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It’s fun to stay at Jerusalem’s YMCA
Posted By Karin Kloosterman On April 8, 2010 @ 12:00 am In | No Comments
In many ways it’s just like a local Y anywhere in the world, but Jerusalem’s YMCA is also a significant meeting place for the city’s divided Christian, Muslim and Jewish populations.
The same speech made by Lord Edmond Allenby of England in 1933 at the opening of the Jerusalem International Young Men’s Christian Association (YMCA) could apply today: “Here is a place whose atmosphere is peace, where political and religious jealousies can be forgotten and international unity fostered and developed,” were his words that were broadcast to a worldwide audience over the radio.
Today, more than 75 years later, just a few Jerusalem-stone-steps away from the Old City’s perimeter, facing the exclusive King David Hotel where the rich and famous stay, the YMCA offers a pit stop for busy diplomats, young activists, the fitness conscious and parents from every walk of life in Jerusalem.
With its stately entrance, domed ceiling and tiled floors, the Y looks more like a palace than a community center and is widely reputed to be the most beautiful YMCA in the world. It’s a local treasure savored by tourists to Jerusalem hoping for a taste of that special atmosphere that Allenby, whose British Mandate forces conquered Palestine in 1917, boasted about.
“We use a quotation from what he said and apply it today,” says Yossi Eisenberg, the associate general director of the Jerusalem YMCA. “If one reads it today, it seems like it was written in the last few years.” Written in English, Arabic and Hebrew for all members and guests to see, this motto, “keeps reminding us of our mission,” Eisenberg tells ISRAEL21c.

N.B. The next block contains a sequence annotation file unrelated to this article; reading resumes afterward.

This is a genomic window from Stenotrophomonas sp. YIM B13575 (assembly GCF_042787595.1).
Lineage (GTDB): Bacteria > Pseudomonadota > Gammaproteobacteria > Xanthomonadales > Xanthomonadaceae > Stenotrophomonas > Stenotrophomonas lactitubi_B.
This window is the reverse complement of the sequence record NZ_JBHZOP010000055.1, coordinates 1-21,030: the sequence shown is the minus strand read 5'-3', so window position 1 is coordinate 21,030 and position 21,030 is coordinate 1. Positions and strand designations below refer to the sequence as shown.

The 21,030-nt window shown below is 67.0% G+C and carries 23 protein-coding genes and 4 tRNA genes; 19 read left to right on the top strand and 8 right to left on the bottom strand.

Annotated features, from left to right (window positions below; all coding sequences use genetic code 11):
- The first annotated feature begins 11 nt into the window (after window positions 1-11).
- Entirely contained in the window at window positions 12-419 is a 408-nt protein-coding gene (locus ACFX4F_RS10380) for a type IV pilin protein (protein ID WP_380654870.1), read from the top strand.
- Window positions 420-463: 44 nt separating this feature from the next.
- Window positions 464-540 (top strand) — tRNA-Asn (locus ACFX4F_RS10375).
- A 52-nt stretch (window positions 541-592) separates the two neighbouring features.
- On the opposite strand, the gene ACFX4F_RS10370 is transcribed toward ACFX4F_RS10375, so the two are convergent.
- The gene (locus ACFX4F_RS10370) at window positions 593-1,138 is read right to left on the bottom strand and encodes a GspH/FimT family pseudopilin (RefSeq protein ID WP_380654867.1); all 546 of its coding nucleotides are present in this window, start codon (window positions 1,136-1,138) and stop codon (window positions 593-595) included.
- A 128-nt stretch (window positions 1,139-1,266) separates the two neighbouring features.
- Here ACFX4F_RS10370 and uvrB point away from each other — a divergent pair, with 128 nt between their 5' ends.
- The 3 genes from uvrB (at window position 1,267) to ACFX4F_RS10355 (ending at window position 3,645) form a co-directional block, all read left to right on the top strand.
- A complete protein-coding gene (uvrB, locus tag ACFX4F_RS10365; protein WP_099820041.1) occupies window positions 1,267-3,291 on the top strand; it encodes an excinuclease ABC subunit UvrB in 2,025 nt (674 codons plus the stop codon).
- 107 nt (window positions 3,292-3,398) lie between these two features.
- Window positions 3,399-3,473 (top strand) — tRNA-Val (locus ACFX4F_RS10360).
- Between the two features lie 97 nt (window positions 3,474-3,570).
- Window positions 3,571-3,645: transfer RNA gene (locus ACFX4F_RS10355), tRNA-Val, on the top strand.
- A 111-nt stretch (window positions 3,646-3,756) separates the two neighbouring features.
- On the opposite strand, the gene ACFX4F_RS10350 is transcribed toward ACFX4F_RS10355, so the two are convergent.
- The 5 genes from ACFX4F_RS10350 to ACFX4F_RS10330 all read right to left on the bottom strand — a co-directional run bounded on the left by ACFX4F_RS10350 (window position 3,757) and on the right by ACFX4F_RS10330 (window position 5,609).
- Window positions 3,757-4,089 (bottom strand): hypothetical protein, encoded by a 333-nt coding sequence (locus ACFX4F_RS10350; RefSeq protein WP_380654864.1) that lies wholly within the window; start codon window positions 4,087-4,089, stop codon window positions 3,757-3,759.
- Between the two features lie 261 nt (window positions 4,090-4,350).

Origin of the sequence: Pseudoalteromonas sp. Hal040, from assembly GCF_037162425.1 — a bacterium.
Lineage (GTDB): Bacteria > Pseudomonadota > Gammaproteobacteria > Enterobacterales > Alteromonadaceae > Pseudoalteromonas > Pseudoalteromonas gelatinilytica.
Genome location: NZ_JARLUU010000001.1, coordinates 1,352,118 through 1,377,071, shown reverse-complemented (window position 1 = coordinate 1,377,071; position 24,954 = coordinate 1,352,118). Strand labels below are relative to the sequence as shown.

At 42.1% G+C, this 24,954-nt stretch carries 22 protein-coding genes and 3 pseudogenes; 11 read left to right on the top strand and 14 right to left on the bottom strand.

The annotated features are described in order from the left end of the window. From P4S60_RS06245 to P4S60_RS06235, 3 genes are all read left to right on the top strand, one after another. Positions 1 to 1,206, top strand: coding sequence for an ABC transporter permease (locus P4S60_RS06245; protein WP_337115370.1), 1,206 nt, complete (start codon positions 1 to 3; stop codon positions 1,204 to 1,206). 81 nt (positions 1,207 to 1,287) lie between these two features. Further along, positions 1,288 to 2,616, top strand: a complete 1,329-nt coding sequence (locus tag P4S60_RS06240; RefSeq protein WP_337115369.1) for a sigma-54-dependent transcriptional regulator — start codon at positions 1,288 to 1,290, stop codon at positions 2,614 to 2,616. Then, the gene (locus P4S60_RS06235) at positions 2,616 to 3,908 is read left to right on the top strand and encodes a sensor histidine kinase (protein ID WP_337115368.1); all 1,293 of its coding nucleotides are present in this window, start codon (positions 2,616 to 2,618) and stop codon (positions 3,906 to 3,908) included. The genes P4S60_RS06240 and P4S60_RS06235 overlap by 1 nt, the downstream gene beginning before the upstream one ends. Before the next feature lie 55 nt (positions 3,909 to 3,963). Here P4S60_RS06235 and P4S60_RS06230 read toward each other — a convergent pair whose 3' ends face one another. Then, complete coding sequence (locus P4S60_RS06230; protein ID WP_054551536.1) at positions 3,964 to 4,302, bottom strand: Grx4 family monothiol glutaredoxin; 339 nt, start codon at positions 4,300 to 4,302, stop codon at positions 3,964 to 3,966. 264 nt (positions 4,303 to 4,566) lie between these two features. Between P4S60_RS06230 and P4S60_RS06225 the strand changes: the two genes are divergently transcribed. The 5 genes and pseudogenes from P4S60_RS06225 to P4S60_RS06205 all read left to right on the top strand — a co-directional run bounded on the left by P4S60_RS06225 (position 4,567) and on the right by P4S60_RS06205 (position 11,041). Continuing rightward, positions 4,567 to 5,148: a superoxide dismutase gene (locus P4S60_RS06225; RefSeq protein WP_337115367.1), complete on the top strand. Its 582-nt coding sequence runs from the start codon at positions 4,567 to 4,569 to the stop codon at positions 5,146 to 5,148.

With its swimming pools, exercise facilities, childcare, and cultural programs the Jerusalem Y is in many ways just like any of the 124 YMCA or YMHA member federations around the world. “Last week there was a special concert in honor of the Brazilian president who came to Jerusalem. We have an auditorium that sits 600 people and there was a full house,” says Einsenberg.
East meets west, at the Y
However, the West Jerusalem Y is also coexistence in action. Containing symbols from Christianity, Judaism and Islam, when a member of any of these three monotheistic faiths enters the community center, they can feel a sense of belonging.
“All preach for a better understanding of peace and tolerance and so forth,” says Eisenberg. “Jews, Christians and Muslims can take the different symbols that belong to them. Jerusalem is a city that will always attract Jews, Christians and Muslims and these three faiths need to learn to live together. Providing such a center and hotel and bringing these people together with our various facilities helps people who would not otherwise meet get to know each other.”
Jerusalem’s YMCA is owned by the YMCA in the US. The international organization boasts more than 45 million people. Founded in 1844 in London, its original goal was to put into practice Christian principles that it interpreted as developing “a healthy spirit, mind, and body.”